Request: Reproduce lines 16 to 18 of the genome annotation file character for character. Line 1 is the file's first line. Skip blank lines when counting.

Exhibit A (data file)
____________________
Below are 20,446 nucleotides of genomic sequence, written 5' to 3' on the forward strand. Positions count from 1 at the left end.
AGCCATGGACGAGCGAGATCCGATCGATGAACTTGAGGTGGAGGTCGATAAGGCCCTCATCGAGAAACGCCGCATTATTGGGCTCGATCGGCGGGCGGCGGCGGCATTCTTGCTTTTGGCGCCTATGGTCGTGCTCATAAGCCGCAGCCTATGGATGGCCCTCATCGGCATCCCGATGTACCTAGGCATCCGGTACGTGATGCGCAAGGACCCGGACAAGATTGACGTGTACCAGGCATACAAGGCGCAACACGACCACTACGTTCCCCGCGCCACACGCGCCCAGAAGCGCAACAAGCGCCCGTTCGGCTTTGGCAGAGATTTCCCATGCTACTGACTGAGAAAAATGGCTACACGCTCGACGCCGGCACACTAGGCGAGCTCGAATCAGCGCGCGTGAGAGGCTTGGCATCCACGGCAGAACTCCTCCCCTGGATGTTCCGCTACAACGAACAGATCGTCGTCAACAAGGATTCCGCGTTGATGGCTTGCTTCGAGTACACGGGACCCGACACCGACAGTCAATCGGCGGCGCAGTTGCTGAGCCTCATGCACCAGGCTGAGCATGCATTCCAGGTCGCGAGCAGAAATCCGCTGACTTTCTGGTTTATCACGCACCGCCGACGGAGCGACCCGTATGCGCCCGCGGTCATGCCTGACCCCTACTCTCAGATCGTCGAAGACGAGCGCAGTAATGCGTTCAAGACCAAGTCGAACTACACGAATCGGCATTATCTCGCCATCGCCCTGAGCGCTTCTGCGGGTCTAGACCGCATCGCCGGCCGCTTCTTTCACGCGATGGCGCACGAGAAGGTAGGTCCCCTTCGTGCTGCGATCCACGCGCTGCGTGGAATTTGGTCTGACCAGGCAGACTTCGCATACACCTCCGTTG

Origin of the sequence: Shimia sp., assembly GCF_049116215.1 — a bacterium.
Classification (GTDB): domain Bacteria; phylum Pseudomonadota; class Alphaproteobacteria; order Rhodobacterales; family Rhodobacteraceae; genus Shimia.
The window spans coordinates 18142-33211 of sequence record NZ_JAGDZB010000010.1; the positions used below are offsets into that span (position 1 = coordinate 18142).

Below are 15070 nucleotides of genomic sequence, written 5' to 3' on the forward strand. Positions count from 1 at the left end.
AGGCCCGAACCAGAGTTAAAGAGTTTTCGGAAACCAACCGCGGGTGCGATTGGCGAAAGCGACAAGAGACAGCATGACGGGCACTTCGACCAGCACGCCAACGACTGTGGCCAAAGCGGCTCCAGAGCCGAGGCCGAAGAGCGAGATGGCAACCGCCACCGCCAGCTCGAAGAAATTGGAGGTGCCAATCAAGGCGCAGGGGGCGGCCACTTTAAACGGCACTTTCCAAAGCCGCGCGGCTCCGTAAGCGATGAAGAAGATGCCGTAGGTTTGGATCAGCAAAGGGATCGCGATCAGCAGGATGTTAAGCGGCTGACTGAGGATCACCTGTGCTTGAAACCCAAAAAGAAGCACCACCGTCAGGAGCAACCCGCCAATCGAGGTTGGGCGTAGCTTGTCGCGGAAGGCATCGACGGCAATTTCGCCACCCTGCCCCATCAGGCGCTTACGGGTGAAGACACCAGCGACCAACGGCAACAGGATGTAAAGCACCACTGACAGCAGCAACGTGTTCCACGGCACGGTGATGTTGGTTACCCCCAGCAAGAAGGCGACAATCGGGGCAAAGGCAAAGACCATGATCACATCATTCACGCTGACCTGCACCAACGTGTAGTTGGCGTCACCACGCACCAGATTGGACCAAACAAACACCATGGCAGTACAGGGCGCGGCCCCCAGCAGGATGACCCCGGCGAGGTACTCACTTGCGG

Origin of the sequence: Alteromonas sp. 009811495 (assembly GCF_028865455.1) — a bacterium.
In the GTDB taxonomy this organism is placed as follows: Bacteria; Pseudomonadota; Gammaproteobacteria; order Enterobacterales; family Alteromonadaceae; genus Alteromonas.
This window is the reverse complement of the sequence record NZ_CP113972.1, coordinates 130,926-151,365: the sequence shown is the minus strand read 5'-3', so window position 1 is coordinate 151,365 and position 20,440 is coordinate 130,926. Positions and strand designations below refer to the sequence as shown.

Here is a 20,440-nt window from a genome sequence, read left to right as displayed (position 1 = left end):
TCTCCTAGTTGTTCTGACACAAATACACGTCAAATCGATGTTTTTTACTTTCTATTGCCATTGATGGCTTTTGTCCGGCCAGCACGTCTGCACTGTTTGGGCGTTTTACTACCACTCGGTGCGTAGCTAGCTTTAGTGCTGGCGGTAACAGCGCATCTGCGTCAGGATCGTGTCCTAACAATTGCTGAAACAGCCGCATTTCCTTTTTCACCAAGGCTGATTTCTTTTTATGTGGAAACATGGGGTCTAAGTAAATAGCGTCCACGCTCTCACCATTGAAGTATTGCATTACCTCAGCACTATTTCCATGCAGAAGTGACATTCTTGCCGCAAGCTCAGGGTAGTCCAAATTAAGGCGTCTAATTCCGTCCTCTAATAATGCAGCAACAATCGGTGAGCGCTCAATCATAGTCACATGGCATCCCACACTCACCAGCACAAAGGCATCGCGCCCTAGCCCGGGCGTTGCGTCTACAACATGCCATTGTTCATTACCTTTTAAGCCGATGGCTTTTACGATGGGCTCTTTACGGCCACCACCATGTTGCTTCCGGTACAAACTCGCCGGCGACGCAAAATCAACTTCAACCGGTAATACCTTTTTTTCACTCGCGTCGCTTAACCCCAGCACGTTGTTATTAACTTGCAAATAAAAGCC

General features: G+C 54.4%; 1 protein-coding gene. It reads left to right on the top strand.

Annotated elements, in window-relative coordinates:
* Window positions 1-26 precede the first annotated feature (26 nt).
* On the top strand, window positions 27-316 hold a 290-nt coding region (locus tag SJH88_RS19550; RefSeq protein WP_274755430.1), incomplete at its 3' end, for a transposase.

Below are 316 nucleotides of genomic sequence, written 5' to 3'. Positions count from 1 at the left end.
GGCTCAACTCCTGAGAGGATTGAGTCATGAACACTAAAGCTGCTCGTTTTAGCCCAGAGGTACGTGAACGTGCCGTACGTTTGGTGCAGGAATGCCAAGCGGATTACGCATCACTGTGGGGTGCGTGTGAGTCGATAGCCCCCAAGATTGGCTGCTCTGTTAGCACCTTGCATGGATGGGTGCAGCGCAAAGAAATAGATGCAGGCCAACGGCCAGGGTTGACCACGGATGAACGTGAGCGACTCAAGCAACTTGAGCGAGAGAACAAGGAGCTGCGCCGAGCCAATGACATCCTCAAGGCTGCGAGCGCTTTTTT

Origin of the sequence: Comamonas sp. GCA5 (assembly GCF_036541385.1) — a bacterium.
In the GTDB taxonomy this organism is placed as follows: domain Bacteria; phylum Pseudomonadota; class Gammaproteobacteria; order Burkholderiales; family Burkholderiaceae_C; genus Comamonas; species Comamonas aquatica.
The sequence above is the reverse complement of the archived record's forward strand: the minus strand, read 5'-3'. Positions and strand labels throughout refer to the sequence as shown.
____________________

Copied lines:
* On the top strand, window positions 27-316 hold a 290-nt coding region (locus tag SJH88_RS19550; RefSeq protein WP_274755430.1), incomplete at its 3' end, for a transposase.

Below are 316 nucleotides of genomic sequence, written 5' to 3'. Positions count from 1 at the left end.
GGCTCAACTCCTGAGAGGATTGAGTCATGAACACTAAAGCTGCTCGTTTTAGCCCAGAGGTACGTGAACGTGCCGTACGTTTGGTGCAGGAATGCCAAGCGGATTACGCATCACTGTGGGGTGCGTGTGAGTCGATAGCCCCCAAGATTGGCTGCTCTGTTAGCACCTTGCATGGATGGGTGCAGCGCAAAGAAATAGATGCAGGCCAACGGCCAGGGTTGACCACGGATGAACGTGAGCGACTCAAGCAACTTGAGCGAGAGAACAAGGAGCTGCGCCGAGCCAATGACATCCTCAAGGCTGCGAGCGCTTTTTT